The story is one of gentle underground activity in Nazi-run France and most of the action is quiet, subtle and plausible. But the deeds get done! No streets full of gun fights. No long descriptions of torture. Clever disguises and the use of people believing what they see rather than asking could this be real, and then it is too late.
The Man Who Never Was
Gentle and creative reading. No unnecessary drama.
A different twist on too many second world war undercover stories.
The audio version offers a sense of directness and authenticity by hearing Dan's voice narrate his own story and views about the growth and evolution of news coverage in his life as well as his emotional reaction to the events he witnessed and reported. The chapter on 9/11 is especially moving.
I enjoyed the frankness and direct approach taken when dealing with personally moving events he witnessed first hand or when he had to tackle the CBS brass.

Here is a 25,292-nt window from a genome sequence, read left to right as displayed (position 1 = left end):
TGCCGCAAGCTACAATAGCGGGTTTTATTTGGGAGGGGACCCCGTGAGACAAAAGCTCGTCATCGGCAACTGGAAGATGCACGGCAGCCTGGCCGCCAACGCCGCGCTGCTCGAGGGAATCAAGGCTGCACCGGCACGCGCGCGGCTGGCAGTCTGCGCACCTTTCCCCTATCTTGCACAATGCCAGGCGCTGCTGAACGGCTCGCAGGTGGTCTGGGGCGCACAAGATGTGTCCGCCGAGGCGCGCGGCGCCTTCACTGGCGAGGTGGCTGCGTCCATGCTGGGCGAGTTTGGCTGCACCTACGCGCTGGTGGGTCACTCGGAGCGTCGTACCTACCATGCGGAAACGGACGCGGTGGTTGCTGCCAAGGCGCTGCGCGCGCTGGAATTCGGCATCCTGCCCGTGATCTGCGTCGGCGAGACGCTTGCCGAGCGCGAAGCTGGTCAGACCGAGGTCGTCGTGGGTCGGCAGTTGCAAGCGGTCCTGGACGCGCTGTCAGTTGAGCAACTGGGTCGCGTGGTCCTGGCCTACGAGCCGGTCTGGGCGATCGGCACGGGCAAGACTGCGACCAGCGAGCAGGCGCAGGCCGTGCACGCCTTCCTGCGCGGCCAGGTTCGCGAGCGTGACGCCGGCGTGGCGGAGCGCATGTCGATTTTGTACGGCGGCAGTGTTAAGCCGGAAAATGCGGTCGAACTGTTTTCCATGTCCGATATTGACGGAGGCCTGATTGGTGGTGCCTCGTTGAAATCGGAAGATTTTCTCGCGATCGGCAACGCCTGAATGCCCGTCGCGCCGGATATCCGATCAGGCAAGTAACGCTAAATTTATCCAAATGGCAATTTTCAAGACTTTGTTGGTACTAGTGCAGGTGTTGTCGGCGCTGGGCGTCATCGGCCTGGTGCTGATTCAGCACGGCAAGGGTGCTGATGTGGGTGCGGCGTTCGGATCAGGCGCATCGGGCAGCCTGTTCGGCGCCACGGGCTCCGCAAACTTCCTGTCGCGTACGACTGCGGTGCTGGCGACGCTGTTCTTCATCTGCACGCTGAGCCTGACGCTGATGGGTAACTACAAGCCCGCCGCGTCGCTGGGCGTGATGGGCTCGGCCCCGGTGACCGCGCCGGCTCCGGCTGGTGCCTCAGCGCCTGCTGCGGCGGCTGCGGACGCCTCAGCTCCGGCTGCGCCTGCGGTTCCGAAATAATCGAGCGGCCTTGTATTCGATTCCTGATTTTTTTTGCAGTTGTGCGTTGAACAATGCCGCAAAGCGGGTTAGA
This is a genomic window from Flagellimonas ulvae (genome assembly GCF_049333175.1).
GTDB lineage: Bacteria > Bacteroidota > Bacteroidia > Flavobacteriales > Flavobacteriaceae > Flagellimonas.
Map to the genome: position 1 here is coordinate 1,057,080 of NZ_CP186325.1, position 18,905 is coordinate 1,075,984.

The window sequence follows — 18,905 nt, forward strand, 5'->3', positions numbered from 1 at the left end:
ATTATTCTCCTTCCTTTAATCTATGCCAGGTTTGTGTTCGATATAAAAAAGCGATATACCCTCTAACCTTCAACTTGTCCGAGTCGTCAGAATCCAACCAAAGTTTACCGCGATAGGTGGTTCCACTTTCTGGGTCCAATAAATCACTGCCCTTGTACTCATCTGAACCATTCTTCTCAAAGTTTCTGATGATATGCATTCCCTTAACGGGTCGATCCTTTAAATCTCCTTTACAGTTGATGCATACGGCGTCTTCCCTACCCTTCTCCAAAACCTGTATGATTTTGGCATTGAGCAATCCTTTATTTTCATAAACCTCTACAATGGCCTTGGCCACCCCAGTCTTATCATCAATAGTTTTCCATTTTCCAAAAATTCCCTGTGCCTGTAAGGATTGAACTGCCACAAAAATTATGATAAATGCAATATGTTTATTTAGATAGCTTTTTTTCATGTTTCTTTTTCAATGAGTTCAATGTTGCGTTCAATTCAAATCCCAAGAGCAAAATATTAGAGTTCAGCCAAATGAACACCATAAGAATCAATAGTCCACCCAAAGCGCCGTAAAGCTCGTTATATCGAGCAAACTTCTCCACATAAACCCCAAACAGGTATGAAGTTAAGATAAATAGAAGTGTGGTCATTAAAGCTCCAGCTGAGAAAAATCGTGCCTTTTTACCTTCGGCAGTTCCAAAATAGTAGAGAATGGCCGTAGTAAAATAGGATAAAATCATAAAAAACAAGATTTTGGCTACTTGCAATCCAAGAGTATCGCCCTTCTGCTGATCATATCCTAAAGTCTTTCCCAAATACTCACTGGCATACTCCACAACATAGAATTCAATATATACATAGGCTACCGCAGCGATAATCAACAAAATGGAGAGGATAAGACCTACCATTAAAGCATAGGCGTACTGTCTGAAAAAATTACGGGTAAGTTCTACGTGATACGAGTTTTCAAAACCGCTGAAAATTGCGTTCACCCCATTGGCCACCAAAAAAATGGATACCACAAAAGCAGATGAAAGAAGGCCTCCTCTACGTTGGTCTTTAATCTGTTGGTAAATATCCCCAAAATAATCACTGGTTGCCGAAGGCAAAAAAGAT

Dan Rather has read news for many years and he does it very well - especially when he has scripted it himself. It just rings true, which I am sure it is.
No. The book is best heard chapter by chapter to allow the listener to digest each stage in Dan's saga. I did want to soar ahead but forced myself to reflect.
There are moments of preaching but these are forgiven as they stem from a deeply felt desire to maintain a sense of news reported by and for people who care about truth in news and reject the predigested news we see so often.
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